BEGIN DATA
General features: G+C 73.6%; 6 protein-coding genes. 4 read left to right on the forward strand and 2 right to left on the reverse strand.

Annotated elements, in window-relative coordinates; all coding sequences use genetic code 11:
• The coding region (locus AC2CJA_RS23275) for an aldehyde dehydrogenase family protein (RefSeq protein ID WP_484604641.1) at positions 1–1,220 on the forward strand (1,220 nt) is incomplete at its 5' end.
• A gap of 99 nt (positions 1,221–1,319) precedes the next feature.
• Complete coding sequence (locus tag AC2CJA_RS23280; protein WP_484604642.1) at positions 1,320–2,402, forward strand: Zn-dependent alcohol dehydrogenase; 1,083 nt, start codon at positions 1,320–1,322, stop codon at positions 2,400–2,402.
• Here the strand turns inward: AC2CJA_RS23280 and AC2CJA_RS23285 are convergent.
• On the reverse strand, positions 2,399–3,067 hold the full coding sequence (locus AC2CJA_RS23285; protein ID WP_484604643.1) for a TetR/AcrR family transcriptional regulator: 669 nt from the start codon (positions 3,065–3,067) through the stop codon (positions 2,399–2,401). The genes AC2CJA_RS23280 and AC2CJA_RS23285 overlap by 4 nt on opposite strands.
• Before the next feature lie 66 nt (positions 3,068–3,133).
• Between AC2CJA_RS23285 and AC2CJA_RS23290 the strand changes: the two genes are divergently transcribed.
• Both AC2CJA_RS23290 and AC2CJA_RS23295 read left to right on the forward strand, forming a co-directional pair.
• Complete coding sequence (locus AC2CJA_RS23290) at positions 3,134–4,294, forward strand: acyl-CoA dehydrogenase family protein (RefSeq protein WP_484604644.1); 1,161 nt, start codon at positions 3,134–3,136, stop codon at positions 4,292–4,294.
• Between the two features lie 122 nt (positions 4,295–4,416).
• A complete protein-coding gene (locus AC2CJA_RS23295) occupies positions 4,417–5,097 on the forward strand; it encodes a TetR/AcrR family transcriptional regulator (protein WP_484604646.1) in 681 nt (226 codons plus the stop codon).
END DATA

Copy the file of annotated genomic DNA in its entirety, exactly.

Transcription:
General features: G+C 73.6%; 6 protein-coding genes. 4 read left to right on the forward strand and 2 right to left on the reverse strand.

Annotated elements, in window-relative coordinates; all coding sequences use genetic code 11:
• The coding region (locus AC2CJA_RS23275) for an aldehyde dehydrogenase family protein (RefSeq protein ID WP_484604641.1) at positions 1–1,220 on the forward strand (1,220 nt) is incomplete at its 5' end.
• A gap of 99 nt (positions 1,221–1,319) precedes the next feature.
• Complete coding sequence (locus tag AC2CJA_RS23280; protein WP_484604642.1) at positions 1,320–2,402, forward strand: Zn-dependent alcohol dehydrogenase; 1,083 nt, start codon at positions 1,320–1,322, stop codon at positions 2,400–2,402.
• Here the strand turns inward: AC2CJA_RS23280 and AC2CJA_RS23285 are convergent.
• On the reverse strand, positions 2,399–3,067 hold the full coding sequence (locus AC2CJA_RS23285; protein ID WP_484604643.1) for a TetR/AcrR family transcriptional regulator: 669 nt from the start codon (positions 3,065–3,067) through the stop codon (positions 2,399–2,401). The genes AC2CJA_RS23280 and AC2CJA_RS23285 overlap by 4 nt on opposite strands.
• Before the next feature lie 66 nt (positions 3,068–3,133).
• Between AC2CJA_RS23285 and AC2CJA_RS23290 the strand changes: the two genes are divergently transcribed.
• Both AC2CJA_RS23290 and AC2CJA_RS23295 read left to right on the forward strand, forming a co-directional pair.
• Complete coding sequence (locus AC2CJA_RS23290) at positions 3,134–4,294, forward strand: acyl-CoA dehydrogenase family protein (RefSeq protein WP_484604644.1); 1,161 nt, start codon at positions 3,134–3,136, stop codon at positions 4,292–4,294.
• Between the two features lie 122 nt (positions 4,295–4,416).
• A complete protein-coding gene (locus AC2CJA_RS23295) occupies positions 4,417–5,097 on the forward strand; it encodes a TetR/AcrR family transcriptional regulator (protein WP_484604646.1) in 681 nt (226 codons plus the stop codon).